Credit Cretins’ Crap

Most of the snail mail I get are bills, or advertising. I have a sticker on my door stating "No advertising". Such stickers are very common here, and are respected. Consequently, I only get adressed advertising, which basically is spam with a known sender. Not loads of it, but almost every day. Lately I have recieved several "offers" for credit. I am not a house owner anymore, and while my economy is really very small, I hope I will never borrow a nickel again. The interests are high on these loans. Very high, compared to the deflation we have now, according to the authorities. For example, house loan interests are very low.

These credit mongers sound schizofrenic. They praise me, as if I have my economy in order, and at the same time offering me credit, as if I was desperate. On one hand they are trying to sell me something, as if I am a customer, on the other, they enclose a paper that I must fill in and sign to be in their debt. Funny that. It is almost sado-masochistic, binding a person to someone for pleasure and pain. I am sorry, to something. Not very unlike how recruitment to sects go, eh?

They are offering me yet another plastic card! Imagine that a long time ago, credit cards were something fancy. Even before that, it was hard to get a loan. You had to go to the bank and really suck up to them, if you were an ordinary citizen. On the positive side, people borrowed money to make themselves a home. Not for holidays and what not.

Money makes the world go round. Does that mean the world rotates around the money? I certainly do not believe in the Matrix, but the virtual world of credit has too much power over the real world of plants, brains, bodies, animals, air, work, love etc.


  1. The ease with which you can get credit these days is insane. Far too many stores (both physical and online) have their own credit cards, which they take every opportunity to push at you, and every time I visit my bank’s website I am presented with a big banner asking me if I want an unsecured loan. I clicked through once, the interest rates for these things are eye-watering.

    We all need credit occasionally, but it should be the exception rather than the rule, and by taking on too many debts people store up endless problems for themselves. We would all do well to keep in mind that the economy exists – or should exist – for the benefit of people, and not the other way around.

  2. They lend out money very easily, and then when people fail to pay back, the authorities step in and help the reckless, greedy companies to get their money back. At least here in Sweden, if a credit company, or a debt collection company, keeps demanding their money back, there is in practice no statute of limitations. You can try strike a deal, but that can mean living on very little for years and years. Companies can cause enormous losses to creditors and suppliers, but sometimes I think the lawmakers are more anxious to try squeeze the unfortunate individual. It is about authority, I guess. With a moral tinge to it.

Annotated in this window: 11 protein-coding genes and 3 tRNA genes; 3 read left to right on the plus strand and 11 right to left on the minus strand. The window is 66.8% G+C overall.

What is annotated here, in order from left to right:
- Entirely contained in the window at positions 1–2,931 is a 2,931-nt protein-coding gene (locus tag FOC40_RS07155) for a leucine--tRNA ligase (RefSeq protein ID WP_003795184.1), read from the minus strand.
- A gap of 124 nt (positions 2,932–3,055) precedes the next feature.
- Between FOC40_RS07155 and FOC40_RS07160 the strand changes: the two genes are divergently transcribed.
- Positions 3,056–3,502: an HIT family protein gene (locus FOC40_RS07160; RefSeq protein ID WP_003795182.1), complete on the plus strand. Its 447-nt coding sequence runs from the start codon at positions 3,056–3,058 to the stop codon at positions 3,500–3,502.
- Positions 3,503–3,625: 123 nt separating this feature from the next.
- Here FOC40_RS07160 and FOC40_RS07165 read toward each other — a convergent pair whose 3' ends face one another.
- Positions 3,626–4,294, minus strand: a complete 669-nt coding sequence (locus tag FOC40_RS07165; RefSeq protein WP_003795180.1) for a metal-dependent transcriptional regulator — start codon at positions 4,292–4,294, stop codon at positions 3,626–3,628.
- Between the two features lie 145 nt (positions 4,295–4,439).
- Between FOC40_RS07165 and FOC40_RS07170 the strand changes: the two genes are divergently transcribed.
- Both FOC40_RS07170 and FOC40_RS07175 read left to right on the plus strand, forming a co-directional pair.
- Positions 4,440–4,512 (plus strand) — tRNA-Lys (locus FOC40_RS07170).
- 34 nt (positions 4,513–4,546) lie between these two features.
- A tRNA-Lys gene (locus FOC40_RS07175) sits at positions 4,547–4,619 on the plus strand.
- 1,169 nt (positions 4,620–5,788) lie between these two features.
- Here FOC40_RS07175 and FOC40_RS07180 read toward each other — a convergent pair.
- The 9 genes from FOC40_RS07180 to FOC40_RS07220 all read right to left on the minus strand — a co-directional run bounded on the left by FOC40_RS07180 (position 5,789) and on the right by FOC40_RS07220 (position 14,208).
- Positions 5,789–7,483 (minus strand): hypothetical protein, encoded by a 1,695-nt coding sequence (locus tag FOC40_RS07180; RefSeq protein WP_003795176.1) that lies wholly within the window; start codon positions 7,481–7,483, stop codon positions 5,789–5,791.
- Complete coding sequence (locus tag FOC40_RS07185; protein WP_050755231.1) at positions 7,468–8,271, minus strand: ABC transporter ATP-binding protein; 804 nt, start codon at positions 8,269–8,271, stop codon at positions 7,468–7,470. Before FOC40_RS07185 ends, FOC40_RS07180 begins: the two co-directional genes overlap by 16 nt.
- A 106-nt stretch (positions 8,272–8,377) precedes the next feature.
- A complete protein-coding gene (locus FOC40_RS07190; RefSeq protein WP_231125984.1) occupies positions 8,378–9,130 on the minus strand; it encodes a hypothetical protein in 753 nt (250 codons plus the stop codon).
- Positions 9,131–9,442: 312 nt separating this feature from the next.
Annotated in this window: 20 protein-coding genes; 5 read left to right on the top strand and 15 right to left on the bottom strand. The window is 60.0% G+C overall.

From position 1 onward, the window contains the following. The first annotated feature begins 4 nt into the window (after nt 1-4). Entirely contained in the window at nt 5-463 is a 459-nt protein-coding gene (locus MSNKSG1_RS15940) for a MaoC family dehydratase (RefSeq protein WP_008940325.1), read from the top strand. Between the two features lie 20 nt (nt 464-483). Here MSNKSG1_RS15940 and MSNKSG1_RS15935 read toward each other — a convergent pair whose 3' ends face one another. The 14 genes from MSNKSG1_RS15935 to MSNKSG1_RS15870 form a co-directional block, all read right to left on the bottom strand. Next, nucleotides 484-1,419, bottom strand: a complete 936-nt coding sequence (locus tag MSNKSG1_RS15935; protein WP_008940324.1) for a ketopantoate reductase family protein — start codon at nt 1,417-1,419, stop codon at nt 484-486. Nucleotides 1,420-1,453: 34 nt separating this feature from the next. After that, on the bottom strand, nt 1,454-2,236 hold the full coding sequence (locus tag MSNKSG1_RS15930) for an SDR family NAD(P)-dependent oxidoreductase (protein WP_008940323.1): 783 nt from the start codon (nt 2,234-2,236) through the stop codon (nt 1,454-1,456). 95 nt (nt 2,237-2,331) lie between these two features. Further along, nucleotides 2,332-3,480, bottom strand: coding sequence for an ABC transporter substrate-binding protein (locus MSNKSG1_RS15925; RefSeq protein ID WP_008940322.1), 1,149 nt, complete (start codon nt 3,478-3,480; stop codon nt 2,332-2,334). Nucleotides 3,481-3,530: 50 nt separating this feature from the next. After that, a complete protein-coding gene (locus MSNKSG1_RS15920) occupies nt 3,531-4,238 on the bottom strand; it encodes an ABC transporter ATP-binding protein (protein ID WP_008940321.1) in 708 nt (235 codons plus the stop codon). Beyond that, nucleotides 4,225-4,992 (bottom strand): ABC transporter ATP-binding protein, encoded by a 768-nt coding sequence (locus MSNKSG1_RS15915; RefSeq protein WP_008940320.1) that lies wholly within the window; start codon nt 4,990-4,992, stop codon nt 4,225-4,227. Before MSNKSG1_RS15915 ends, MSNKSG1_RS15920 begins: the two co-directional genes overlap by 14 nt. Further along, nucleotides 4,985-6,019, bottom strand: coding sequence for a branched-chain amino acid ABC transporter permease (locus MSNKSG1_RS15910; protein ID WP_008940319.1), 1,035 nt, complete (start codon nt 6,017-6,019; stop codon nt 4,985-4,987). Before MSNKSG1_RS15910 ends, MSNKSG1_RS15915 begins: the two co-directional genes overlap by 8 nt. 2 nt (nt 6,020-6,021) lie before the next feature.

(I hope this makes sense, I am not totally sure about the English terminology)

    Here is one link:

    As a sidenote, it is interesting that in Swedish and, afaik, other Germanic languges (not English) “debt” and “guilt” is the same word.

    • Interesting sidenote about debt and guilt.

      It’s certainly true that individuals can far too easily borrow far more than they can afford and then end up in all sorts of trouble when they can’r repay what they owe. It’s also true that large companies (and it’s always the large ones) can get away for years without paying their debts.

      I’m not sure that this is due to lawmakers, though. I suspect it has more to do with creditors feeling that they can’t afford to let a massive corporate debtor go under. Individuals, on the hand, owe very little (in corporate terms) so the creditors are more than happy to send in the bailiffs after the first default.

      • I agree it is not only the law. But a company can declare bankcrupcy. Creditors then have to get what they can, which can incur rather big losses. Here it is rare for individual to declare bankrupcy. There is usually not a “clean slate” to start over again. And I do feel the moralistic indictment is often harder on a “squandering” individual than on a dito company. There are people who creates gigantic losses and cause many to lose their jobs, but somehow they are soon back up doing business.

        Though that is generalising a bit, i admit 🙂

        • There’s nothing wrong with generalising, as long as we recognise that we are doing so 😉

          You are probably right to say that there is a stigma associated with going bankrupt, and this would affect individuals far more than companies. That said, there do seem to be plenty of people who are serially bankrupt.

          It’s a tough call. One one hand I do think there needs to be a way out for people who do find themselves trapped in debt. On the other hand, people do suffer when the company they work for collapses so employers shouldn’t have too free a hand to simply shut up shop.

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